Thursday, July 18, 2024
HomeNews Reports'Ek Samvidhan': There can only be one constitution in the country, Supreme Court says...

‘Ek Samvidhan’: There can only be one constitution in the country, Supreme Court says during Article 370 hearing 

"We should note that, while the Indian constitution mentions the Constituent Assembly of Jammu and Kashmir, it makes no mention of the Jammu and Kashmir constitution. No one ever considered amending the Indian Constitution to include the Jammu & Kashmir Constitution explicitly", CJI remarked.

On Wednesday, August 10, Supreme Court said that there is only one constitution applicable in the country, including Jammu and Kashmir. The five-judge constitutional bench headed by CJI DY Chandrachud stated that although the Indian constitution does speak of Jammu and Kashmir’s constituent assembly, there is no mention of Jammu and Kashmir’s constitution. 

“We should note that, while the Indian constitution mentions the Constituent Assembly of Jammu and Kashmir, it makes no mention of the Jammu and Kashmir constitution. No one ever considered amending the Indian Constitution to include the Jammu & Kashmir Constitution explicitly. The J&K constitution limits the union’s powers and the application of the Indian Constitution. However, there is no such constraint in the Indian Constitution. Assume Article 356 is in effect, and if an ordinance is required, can the president not issue an ordinance then?” CJI remarked.

The constitutional bench comprised of justices Sanjay Kishan Kaul, Sanjiv Khanna, BR Gavai, Surya Kant, and CJI DY Chandrachud noted that back in 1957, the constitution that the Jammu and Kashmir constituent assembly accepted was the Indian constitution with certain modifications and exceptions.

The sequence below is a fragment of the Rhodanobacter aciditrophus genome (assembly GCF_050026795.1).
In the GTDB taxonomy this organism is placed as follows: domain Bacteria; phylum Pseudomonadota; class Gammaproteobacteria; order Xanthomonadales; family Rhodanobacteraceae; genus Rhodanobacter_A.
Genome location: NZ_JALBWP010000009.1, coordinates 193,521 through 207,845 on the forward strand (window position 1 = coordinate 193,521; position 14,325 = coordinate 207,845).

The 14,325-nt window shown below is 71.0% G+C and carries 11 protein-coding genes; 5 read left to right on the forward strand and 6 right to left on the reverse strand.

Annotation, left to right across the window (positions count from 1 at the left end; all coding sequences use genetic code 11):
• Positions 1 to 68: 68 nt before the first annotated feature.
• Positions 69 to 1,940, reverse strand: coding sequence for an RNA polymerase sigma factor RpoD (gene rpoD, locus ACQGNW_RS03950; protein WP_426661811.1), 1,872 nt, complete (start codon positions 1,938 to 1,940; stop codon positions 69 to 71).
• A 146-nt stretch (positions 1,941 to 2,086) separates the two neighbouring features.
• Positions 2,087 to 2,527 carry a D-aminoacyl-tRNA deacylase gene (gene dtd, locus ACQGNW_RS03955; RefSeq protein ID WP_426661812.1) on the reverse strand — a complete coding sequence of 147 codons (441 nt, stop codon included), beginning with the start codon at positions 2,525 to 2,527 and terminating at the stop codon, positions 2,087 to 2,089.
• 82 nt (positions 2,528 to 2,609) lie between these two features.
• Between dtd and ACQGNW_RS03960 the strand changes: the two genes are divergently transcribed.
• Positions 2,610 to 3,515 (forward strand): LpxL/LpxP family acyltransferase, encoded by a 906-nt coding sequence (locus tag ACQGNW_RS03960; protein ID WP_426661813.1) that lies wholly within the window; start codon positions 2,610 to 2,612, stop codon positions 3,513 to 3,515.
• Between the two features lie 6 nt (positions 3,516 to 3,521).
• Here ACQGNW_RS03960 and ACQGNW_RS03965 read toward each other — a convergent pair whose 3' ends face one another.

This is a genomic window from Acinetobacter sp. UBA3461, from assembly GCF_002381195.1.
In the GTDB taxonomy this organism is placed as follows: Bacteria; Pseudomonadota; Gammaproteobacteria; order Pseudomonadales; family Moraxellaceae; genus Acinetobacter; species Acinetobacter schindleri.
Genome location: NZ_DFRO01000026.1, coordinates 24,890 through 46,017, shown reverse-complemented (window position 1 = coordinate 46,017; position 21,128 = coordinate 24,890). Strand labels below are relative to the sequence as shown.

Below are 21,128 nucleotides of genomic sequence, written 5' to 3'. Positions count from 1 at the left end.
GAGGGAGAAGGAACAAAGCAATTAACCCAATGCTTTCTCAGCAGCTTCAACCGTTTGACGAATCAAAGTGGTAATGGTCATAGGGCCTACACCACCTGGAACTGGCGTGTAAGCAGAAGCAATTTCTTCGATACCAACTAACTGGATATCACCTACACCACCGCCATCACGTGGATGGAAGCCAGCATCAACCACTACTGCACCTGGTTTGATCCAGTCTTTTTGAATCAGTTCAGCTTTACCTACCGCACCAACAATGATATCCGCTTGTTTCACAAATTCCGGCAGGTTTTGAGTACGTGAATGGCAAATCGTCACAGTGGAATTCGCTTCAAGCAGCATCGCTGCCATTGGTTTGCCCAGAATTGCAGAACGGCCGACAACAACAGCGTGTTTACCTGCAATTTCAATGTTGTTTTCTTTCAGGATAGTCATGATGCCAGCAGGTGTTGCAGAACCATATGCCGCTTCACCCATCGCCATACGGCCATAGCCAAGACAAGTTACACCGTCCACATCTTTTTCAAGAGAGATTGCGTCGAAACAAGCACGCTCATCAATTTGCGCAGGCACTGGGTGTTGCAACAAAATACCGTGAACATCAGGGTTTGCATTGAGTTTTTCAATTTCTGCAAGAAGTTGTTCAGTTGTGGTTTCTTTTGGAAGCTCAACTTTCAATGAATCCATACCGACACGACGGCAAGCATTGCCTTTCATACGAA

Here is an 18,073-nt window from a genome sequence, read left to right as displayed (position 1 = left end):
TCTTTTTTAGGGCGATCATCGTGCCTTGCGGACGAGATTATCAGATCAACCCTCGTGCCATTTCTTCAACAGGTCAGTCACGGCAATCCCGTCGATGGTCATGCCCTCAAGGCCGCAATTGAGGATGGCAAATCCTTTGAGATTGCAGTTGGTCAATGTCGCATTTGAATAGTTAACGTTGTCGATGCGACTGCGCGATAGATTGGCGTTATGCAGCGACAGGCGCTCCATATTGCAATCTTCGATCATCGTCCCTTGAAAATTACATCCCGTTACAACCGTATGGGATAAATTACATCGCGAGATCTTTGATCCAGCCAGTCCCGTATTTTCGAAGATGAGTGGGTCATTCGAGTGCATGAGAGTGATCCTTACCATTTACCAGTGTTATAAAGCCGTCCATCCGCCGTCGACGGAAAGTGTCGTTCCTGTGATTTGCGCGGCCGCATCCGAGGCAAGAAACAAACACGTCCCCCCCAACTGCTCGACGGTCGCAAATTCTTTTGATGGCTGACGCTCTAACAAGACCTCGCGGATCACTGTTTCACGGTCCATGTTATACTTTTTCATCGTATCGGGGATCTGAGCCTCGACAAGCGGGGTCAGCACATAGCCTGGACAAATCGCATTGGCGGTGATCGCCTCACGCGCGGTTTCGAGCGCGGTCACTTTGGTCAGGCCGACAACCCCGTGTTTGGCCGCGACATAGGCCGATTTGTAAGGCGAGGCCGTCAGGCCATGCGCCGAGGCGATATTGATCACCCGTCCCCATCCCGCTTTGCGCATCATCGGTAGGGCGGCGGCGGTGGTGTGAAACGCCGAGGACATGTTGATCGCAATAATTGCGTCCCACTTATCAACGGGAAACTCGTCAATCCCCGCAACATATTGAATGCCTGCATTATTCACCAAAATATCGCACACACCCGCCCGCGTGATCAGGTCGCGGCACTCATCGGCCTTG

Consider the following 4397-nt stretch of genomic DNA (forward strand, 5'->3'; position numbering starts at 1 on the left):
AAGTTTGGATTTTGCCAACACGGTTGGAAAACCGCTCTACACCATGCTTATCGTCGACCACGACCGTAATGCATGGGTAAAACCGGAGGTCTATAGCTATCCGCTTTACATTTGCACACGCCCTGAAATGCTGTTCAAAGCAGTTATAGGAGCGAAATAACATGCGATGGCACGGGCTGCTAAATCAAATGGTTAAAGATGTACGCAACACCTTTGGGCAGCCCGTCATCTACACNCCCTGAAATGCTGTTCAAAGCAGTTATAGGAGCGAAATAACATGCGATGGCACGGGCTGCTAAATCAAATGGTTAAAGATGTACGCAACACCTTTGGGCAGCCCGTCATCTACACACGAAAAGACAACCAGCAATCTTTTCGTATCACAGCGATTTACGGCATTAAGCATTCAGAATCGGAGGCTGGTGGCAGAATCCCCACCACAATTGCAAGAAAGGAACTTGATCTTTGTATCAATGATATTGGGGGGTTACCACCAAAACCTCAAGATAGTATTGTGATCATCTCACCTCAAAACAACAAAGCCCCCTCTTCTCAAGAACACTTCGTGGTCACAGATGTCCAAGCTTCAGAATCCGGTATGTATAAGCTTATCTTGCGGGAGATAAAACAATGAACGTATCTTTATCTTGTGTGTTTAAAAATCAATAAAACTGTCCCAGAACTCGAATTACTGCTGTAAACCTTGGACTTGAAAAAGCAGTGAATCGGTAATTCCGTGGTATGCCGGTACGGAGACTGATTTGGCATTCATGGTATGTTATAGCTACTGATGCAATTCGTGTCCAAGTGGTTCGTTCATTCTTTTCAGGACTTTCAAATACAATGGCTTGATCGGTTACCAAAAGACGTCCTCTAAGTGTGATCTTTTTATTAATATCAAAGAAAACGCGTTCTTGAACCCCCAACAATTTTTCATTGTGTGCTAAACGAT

Notably, counsel Gopal Subramaniam appearing for petitioner Muzaffar Iqbal Khan argued that Article 370 was a provision through which the constitutions of Jammu and Kashmir and India ‘spoke’ to each other. 

Senior advocate Subramanium argued that the third clause of Article 370 could not have been invoked to repeal the provision because Article 356 (imposition of President’s Rule) never intended that Parliament could substitute itself for the J&K assembly and grant its agreement to end the state’s special status. “Article 370 cannot be used for self-destruction,” Subramaniam said.

The bench, on the other hand, stated that if the central government can demonstrate in law that no such restraint could be put on it while President’s Rule is in effect, they will be well within their jurisdiction to do what they did in repealing Article 370.

Moreover, Justice Sanjiv Khanna opined that Article 370 is flexible in nature and allows its amendment to make Indian Constitution applicable just as it is made functional in other states. 

During the day, Subramanium finished his arguments, and senior lawyer Zafar Shah began his remarks on behalf of the Srinagar Bar Association. Shah contended that the Instrument of Accession signed by the Maharaja of J&K with India in October 1947 amounted to the state shaking hands but not completely surrendering before India. On Thursday, Shah will resume his submissions.

While Shah argued that De jure sovereignty was not transferred to India. CJI Chandrachud said that what has happened is that sovereignty transferred to the dominion of India but the power of legislation on some subjects was retained. Meanwhile, Justice Sanjiv Khanna noted that Jammu and Kashmir had acceded to the Union of India.

Soon after the presidential order in August 2019, a slew of petitions were submitted by legislators from the National Conference party, Kashmiri people, ex-bureaucrats, and several organizations challenging the repeal of Article 370.

Join OpIndia's official WhatsApp channel

  Support Us  

Whether NDTV or 'The Wire', they never have to worry about funds. In name of saving democracy, they get money from various sources. We need your support to fight them. Please contribute whatever you can afford

OpIndia Staff
OpIndia Staffhttps://www.opindia.com
Staff reporter at OpIndia

Related Articles

Trending now

Recently Popular

- Advertisement -